The new docuseries ‘Stolen Youth’ traces the Sarah Lawrence scandal, revealing the fragility of human memory—and our collective vulnerability in the face of manipulation
“We’re different. So are you.”
This the long-running unofficial slogan of Sarah Lawrence, a private liberal arts college nestled in the sleepy town of Bronxville, some 15 miles north of New York City. Known for a non-traditional pedagogy that emphasizes freedom of thought, Sarah Lawrence is a school unlike any other—which is part of the reason I chose it, alongside 1,500-some other students who made its tree-lined campus their home. Geared toward artists, creatives, and intellectual outsiders, the school merges academic rigor with liberal ideals to create a unique culture: one that’s perhaps best summed up by the existence of a “pillow room” in our library, where we were encouraged to nap while working overnight—but which was also used to host school-sanctioned “porn marathons” as part of a week-long celebration of sex positivity.
Sarah Lawrence had something else most other schools do not: a coercive cult started by one student’s ex-convict father, who came to stay in her dorm “temporarily” and never left. That man was Lawrence Ray, and last month, he was sentenced to 60 years in prison for a litany of crimes, including sex trafficking, extortion, and conspiracy. Investigations into Ray’s transgressions started in 2019, after a viral article published by The Cut detailed the story of how five promising college students fell under his spell—two of whom were in his custody at the time of publication.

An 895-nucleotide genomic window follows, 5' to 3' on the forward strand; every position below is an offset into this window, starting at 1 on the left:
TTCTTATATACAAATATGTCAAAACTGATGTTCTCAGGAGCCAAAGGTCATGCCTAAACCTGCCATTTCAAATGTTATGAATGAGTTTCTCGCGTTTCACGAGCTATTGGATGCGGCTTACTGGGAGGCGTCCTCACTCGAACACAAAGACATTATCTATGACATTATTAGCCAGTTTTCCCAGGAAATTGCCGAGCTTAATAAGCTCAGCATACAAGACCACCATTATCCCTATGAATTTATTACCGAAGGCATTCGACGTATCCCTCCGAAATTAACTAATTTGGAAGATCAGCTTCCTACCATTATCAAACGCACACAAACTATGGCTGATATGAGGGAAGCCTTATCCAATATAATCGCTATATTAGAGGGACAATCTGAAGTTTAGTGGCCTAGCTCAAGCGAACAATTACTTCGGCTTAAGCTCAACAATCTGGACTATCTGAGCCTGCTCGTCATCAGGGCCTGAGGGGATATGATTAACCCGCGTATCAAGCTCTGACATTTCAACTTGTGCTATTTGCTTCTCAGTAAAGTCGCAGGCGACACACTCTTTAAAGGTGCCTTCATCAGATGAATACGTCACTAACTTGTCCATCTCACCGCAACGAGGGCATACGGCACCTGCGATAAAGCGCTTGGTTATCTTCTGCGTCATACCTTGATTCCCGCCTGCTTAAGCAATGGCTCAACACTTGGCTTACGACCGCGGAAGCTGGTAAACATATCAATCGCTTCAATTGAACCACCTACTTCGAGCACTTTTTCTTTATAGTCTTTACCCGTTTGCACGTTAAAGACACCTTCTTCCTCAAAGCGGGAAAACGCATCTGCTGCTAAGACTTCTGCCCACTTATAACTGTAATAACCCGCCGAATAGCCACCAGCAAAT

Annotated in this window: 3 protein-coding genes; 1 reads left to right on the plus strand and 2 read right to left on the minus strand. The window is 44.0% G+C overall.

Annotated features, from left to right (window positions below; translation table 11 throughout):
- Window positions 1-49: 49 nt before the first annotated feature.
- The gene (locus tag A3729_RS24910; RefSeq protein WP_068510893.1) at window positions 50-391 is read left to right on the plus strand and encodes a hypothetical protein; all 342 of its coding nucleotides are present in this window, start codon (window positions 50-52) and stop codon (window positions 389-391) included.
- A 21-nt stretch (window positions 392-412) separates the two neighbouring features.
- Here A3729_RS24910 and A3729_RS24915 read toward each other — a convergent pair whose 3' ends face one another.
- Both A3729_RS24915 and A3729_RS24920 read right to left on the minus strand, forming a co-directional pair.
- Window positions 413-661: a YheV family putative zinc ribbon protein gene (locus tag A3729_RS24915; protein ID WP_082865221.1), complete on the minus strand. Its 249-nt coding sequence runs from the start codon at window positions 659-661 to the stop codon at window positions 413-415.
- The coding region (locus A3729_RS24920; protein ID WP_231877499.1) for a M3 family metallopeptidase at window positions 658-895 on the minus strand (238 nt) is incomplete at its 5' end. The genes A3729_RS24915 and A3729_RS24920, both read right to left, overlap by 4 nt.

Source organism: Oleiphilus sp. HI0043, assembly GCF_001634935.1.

More recently, Stolen Youth—a new docuseries on the scandal—expanded on its details, both in the victims’ own words, and through damning video evidence of their abuse. Directed by Zach Heinzerling, the series is told in three parts, each one darker than the last—from the cult’s seemingly innocuous beginnings (when Ray moved into his daughter’s dorm and started cooking steak dinners for her friends) to its violent conclusion. (A few years later, he’s torturing and extorting them to the tune of millions of dollars.)
It’s a hard documentary to watch, following the group not only as they relay how this harrowing situation came to be, but also as they try to come to terms with its aftermath. For me, it hits close to home—literally—because I once lived in that same college dorm, in a unit mere feet from where the abuse occurred. Coming face-to-face with these stories in a place as familiar as Sarah Lawrence, it’s hard to imagine how this could have been going on under the administration’s nose, behind closed doors identical to my own.
Sarah Lawrence is often described as a “bubble”—a free-thinking haven, sheltered from the outside world—not just by its verdant greenery, but the overall attitude of tolerance and inclusivity that the school prides itself on. It’s intended to be a safe space for students, many of whom are queer, neurodivergent, or struggle with mental health issues (something Ray specifically exploited during his time there, claiming to help students through the host of problems they were experiencing in their personal lives, from questioning their sexuality to suicidal ideation). When it was revealed that a predator had been living in his daughter’s dorm on campus—and coercing her housemates into sex acts—many people asked, How could this happen at a place like Sarah Lawrence?